What I discovered was pretty amazing. They hired a college professor to arrange the book. He took most of DD’s writings from their journal The Chiropractor. DD wrote articles in every issue from December 1904 until April 1906 when he was jailed for 23 days. I determined that most of the content in the book was indeed written by DD. Some of it was written as far back as 1899. Articles from other authors were used as well.

Authors of Volume 1

Some of DD’s Main Chapters

  • Chiropractic Rays of Light
  • Chiropractic Versus Therapeutics
  • Innate Intelligence
  • Luxations of the Bones Cause Disease
  • The Body is Heat By Nerves
  • Chiropractic Versus Osteopathy

Inspired by Conflict

DD really started writing in 1905. We can attribute his burst of scholarship to conflict. That was the year AP Davis published his first book on a new method called Neuropathy. Davis, an 1898 graduate from Palmer’s school, combined osteopathy, chiropractic, and several other methods. Historian Gaucher-Peslherbe wrote, “It got Palmer back to work again.”

DD did not want Davis’ theories to be the published word on his child, chiropractic. All of DD Palmer’s books were inspired by similar events and conflicts.

As you can see from two of the chapters above, he also wrote about chiropractic versus therapeutics and osteopathy. Conflict.

A Preview

In 1909, DD was settled in Portland, Oregon. He started a new journal called The Chiropractor Adjuster. His goal was to adjust the misconceptions about chiropractic in the field.  Several of the issues are preserved in the Palmer archives. Like all of DD Palmer’s books, the 1910 book was a collection of writings.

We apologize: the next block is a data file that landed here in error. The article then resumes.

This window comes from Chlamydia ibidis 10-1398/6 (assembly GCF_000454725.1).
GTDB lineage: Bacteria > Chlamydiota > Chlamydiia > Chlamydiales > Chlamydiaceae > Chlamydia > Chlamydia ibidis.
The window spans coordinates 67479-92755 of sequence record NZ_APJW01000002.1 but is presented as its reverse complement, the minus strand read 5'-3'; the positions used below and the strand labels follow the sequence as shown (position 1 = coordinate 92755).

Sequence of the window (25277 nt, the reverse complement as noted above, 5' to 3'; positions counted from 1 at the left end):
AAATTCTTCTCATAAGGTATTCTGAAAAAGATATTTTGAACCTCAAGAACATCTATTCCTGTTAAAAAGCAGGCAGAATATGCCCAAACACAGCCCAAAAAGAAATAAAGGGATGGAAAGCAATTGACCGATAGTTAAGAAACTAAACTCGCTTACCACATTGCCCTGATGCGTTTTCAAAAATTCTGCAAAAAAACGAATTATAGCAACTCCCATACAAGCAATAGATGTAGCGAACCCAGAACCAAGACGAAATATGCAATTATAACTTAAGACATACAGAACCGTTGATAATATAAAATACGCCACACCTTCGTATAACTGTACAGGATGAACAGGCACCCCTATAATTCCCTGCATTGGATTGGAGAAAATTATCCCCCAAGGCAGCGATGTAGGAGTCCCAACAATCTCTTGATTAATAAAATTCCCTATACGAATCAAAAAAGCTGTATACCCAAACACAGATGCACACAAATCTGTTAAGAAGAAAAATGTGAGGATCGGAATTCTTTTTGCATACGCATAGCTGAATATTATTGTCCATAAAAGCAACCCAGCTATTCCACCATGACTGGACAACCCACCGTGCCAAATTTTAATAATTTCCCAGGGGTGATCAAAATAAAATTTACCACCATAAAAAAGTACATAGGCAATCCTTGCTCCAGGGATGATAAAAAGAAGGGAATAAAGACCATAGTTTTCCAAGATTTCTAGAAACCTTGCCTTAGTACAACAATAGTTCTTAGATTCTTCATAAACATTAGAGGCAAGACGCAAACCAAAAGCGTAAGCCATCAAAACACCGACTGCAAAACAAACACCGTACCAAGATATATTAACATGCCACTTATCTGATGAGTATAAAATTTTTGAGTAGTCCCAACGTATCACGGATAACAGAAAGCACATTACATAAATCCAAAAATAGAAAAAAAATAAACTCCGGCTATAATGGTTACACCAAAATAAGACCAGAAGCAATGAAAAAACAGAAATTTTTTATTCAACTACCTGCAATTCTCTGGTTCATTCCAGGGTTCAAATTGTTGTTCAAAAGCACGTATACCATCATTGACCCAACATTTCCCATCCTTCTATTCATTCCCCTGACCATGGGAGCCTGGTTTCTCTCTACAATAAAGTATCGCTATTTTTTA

What I found amazing was that even though the 1910 book goes on to criticize many of the chiropractors of the day, the main person DD attacked during 1909 was his son. There were many reasons for this conflict. The criticisms were aimed at BJ’s first two books: Volumes 2 and 3. The books were published in 1907 and 1908. Perhaps DD got them from BJ’s students who lived in Portland.

From my reading of these criticisms it seems that DD was angry. So angry in fact, that he obviously misunderstood several of BJ’s new theories including Intellectual Adaptation and recoil.

Both Palmers developed new ideas because of this conflict. DD developed his theory of impingement in 1909. BJ introduced his theory of cord pressures in 1910.

More to Come

I will follow up very soon with more blog posts on the conflicts that inspired DD Palmer’s books. Again, my plan is to share a bit of what I am learning as I go. I hope you find this useful and helpful. Please feel free to comment and share it.

I have heard people say that these historical events are not relevant anymore or don’t matter for various reasons. They are relevant because the foundation of the chiropractic paradigm was established in these writings. DD was forced to refine and develop his ideas in significant ways. And of course, the history of chiropractic has been shaped by conflict ever since. If we are ever to move forward as a profession we need to learn from history.